of the ILIR and were actively lobbying senators.

Samantha, originally from Dublin, said, “I’m doing it
because I love this country. I have a degree in psychology
and I’m bartending.” She urged the crowd to “stand together
and not be afraid. All we have to do is call.”

While New York Senator Charles Schumer has pledged his
support for the Irish lobby, a statement from California
Senator Diane Feinstein’s office read, “At present, Senator
Feinstein does not support the bill.” A statement from
Senator Boxer’s office read, “Senator Boxer is a cosponsor
of the bipartisan Craig-Kennedy Ag-Jobs bill. She believes
it is a good bill to start with and use as a model for
further improvements to our immigration policy.”

With an estimated 40,000 undocumented Irish workers in the
U.S., the Irish immigration issue was being overshadowed by
fears of a flux of immigration from Mexico and South

Bart Murphy, chairman of the Coalition of Irish Immigration
Centers, emphasized the value of trade and relations
between Ireland and the U.S. “It is our job to put [(Irish
immigration) on the radar…There is five times the
investment in Ireland, than in Mainland China.”


SF To Play No Part In Shadow Assembly

Frank Millar, London editor

Doubts about the viability of Tony Blair's latest Northern
Ireland initiative mounted last night after Gerry Adams
warned that Sinn Féin will play no part in any "shadow
Assembly" at Stormont.

Declining to say whether this would mean abstention or
resignation by Sinn Féin MLAs, Mr Adams told The Irish
Times specific tactics would be determined by the party
leadership in consultation with the Assembly group.

However, he insisted they would not "acquiesce" with such a
development, which he maintained could not work and would
result in the destruction of the Belfast Agreement.

The Sinn Féin president's warning came after talks with the
British prime minister at Downing Street.

Its immediate effect appeared to be to raise a question
mark over next Wednesday's planned summit between Mr Blair
and Taoiseach Bertie Ahern.

As SDLP leader Mark Durkan reinforced the scale of
nationalist/republican hostility to the emerging British
blueprint at his meeting with Mr Ahern in Dublin, the prime
minister's spokesman said "no final decisions have been
taken" about next week's London talks or the next steps in
the process.

However, the spokesman insisted that "decisions will have
to be taken" following Mr Adams's explicit call for the
abolition of the Assembly should the Rev Ian Paisley's DUP
refuse to resume power-sharing government "by early
summer". Despite apparent initial denials by the Northern
Ireland Office, Sinn Féin and SDLP leaders have confirmed
the British proposal - first reported in The Irish Times
two weeks ago - to reinstate the Assembly with initially
limited powers and an absolute deadline for the re-
establishment of an inclusive power-sharing Executive.

During subsequent negotiations the proposed timeframe for
this initiative has apparently been set at six months,
rather than a year, with the "point of decision" - to
resume power-sharing or collapse the Assembly - to be
reached in October or November this year.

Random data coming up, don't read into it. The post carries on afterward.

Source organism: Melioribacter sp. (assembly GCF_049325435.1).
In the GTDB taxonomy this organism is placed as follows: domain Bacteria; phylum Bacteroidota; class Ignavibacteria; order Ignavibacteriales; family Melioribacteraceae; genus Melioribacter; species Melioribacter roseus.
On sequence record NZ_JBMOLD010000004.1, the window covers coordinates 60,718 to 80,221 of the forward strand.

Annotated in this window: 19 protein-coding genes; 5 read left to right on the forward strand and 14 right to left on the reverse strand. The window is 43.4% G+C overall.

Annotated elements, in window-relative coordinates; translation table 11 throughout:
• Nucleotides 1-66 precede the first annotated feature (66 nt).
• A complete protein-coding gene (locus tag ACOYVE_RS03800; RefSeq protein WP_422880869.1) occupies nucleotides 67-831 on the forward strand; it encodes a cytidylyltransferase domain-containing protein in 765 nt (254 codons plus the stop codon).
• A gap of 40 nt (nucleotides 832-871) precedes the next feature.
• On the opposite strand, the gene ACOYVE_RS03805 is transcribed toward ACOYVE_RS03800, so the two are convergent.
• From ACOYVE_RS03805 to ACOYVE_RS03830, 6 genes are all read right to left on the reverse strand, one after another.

However, Mr Adams said he went into his meeting with Mr
Blair yesterday "with the firm intention of ruling out any
sort of shadow Assembly."

Instead of "pandering to the DUP", Mr Adams said the
British and Irish governments "should give the DUP a choice
- between power-sharing, and the equality agenda, the
resumption of inter-governmentalism and the full
implementation of all other aspects of the Good Friday

Mr Adams said the onus was on London and Dublin "to show
that the process of change" would continue, whatever the
disposition of the DUP.

"It isn't the best," he said. "The optimum is still power-
sharing, with Ian Paisley as first minister. But if he [ Dr
Paisley] doesn't want that, he's a consenting adult."

Asked if he wasn't engaged in rhetoric designed to
pressurise the DUP, Mr Adams said: "The governments would
make a mistake if they think we're negotiating on this. It
would be to ignore the stresses on the republican project."

Mr Adams said Mr Blair should reinstate the Assembly and,
soon after, trigger the mechanism to appoint an Executive.

Asked what should happen in the event of a failure to
achieve that, Mr Adams said Secretary of State Peter Hain
would have "no alternative" but to follow through his
threat to close the Assembly and refuse further elections.

Of the proposed alternative, Mr Adams said: "We're not
against a shadow Assembly because we're bloody-minded but
because it won't work. .. There is no possibility of the
DUP coming on board if they are being pandered to ... We
won't be part of it.

"They [ the two governments] would just be tearing the Good
Friday agreement up. It cannot work unless we acquiesce,
and we won't."

© The Irish Times


SDLP Objects To 'Shadow' Plan

Stephen Colli and Gerry Moriarty

SDLP leader Mark Durkan yesterday told the Taoiseach of his
party's objections to a plan to restore the Northern
Assembly in "shadow form" in an attempt to force the
political pace in the North.

The meeting followed reports that the Taoiseach and British
prime minister had reached agreement on a joint plan to
restore the Northern Assembly in "shadow" form, with a
built-in deadline for full restoration conditional on
agreement to re-establish the power-sharing Executive.

Mr Durkan led the SDLP delegation to Government Buildings
for over an hour of talks with the Taoiseach and the
Minister for Foreign Affairs, Dermot Ahern, on the prospect
of getting the North's institutions back up and running.

Speaking afterwards, Mr Durkan said it was clear the SDLP's
concerns about the comprehensive agreement were broadly
recognised and accepted by the Taoiseach.

"More importantly, we have the Taoiseach saying the
comprehensive agreement is not a baseline for progress," he